SpaceX Falcon 9 Launches SES-9, First Stage Comes Close But Hits Hard

Liftoff ! Credit: SpaceX

Liftoff !
Credit: SpaceX

After slogging through a frustrating launch campaign, SpaceX finally lofted the SES-9 satellite to geostationary transfer orbit on Friday evening. Liftoff of the first Falcon 9 Full Thrust carrying a comsat to GTO, and the second overall, took place on time at 6:35 pm Eastern from Cape Canaveral’s SLC-40. Shortly thereafter, company founder Elon Musk confirmed the launch was successful via Twitter:

The news was not as good for the much anticipated first stage landing attempt on the Automated Spaceport Drone Ship located northeast of the Bahamas.

As Musk’s tweet indicated, a successful landing was not anticipated, and for those who watched the webcast, the final verdict was not much of a surprise. In the final frames of the live video feed coming from the ASDS, the incoming stage seemed to be slightly off target, but the loss of video feed at the last second left viewers in doubt for a brief period.

Despite the unsuccessful landing, and the likely need for a bit of touch-up paint on the barge, the evening’s launch marked a major milestone for SpaceX, and one which should not be overlooked. Dating back to the company’s founding in 2002, the long term plan has called for achieving a dominant position in the global commercial satellite launch market. That campaign began in earnest with the flight of the SES-8 mission in early 2014 aboard a Falcon 9 V1.1. It is the 30% more powerful, full thrust version of the Falcon 9 however, upon which the company’s ambitions rest. In successfully launching SES-9, a satellite whose mass actually exceeds the published capacity of the Falcon 9 FT, SpaceX has demonstrated the booster to its fullest potential on what will be one of the most demanding missions that it is ever asked of it.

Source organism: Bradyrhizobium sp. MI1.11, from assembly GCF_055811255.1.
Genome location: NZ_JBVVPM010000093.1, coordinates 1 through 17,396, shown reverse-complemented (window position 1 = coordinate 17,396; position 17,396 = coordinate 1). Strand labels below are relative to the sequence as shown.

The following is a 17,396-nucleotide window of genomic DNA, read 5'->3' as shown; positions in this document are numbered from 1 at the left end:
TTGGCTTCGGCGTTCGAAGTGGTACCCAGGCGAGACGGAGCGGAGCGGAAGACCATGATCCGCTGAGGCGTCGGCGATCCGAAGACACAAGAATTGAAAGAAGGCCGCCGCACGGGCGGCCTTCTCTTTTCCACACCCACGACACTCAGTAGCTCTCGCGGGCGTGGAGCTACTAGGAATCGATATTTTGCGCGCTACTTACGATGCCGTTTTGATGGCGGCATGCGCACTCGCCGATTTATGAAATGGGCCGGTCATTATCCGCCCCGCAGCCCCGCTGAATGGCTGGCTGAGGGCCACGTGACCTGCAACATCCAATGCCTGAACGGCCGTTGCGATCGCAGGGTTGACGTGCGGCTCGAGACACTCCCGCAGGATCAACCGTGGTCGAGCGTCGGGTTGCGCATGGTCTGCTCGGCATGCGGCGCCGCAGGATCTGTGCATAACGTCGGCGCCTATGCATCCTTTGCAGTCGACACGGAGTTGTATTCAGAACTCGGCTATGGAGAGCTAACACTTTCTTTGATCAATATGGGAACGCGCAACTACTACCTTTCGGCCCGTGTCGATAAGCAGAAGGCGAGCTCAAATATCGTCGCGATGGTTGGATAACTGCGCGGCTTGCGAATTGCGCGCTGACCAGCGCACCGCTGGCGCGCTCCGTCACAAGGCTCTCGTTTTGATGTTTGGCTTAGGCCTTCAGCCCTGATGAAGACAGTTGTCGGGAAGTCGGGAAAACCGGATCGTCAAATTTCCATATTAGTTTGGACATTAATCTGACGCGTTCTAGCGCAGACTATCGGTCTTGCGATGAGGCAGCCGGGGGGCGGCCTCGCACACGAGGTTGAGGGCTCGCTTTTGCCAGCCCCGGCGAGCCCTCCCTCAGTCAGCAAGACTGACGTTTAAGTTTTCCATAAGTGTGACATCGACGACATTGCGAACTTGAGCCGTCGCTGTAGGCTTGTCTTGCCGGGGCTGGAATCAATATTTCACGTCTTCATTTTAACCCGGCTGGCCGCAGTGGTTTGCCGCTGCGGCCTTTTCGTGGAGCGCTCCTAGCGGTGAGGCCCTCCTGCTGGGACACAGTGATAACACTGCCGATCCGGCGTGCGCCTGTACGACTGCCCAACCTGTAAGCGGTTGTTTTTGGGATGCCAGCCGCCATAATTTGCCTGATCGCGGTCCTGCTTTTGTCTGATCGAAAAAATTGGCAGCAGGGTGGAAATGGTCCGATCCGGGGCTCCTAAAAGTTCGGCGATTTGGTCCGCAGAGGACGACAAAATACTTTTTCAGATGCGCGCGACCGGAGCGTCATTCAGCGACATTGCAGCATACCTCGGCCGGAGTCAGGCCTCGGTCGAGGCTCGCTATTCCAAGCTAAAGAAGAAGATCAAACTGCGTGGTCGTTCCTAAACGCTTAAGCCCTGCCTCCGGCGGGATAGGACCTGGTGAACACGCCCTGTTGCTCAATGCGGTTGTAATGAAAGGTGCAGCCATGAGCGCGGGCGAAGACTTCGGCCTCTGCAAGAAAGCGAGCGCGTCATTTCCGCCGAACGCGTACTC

It may have also learned quite a bit more regarding what the performance limits for landing actually are, informing future decisions of when it is time to call in the Falcon Heavy.


SES-9 Glamour Shot Credit: SpaceX

SES-9 Glamour Shot
Credit: SpaceX

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1 Comment on "SpaceX Falcon 9 Launches SES-9, First Stage Comes Close But Hits Hard"

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  1. Keith Pickering says:

    The fact that SES-9 is heavier than spec for F-9FT is the really telling point here, and widely under-reported. This may be pointing the way to dual specs for the Falcon 9: one for “recovery attempted” mode (equal to the current specs), and a possibly new “fully expendable” mode spec, somewhat heavier than current. Which would be exactly why Elon Musk had no confidence of sticking this landing going in: he knew they didn’t have enough fuel to make it realistically possible.

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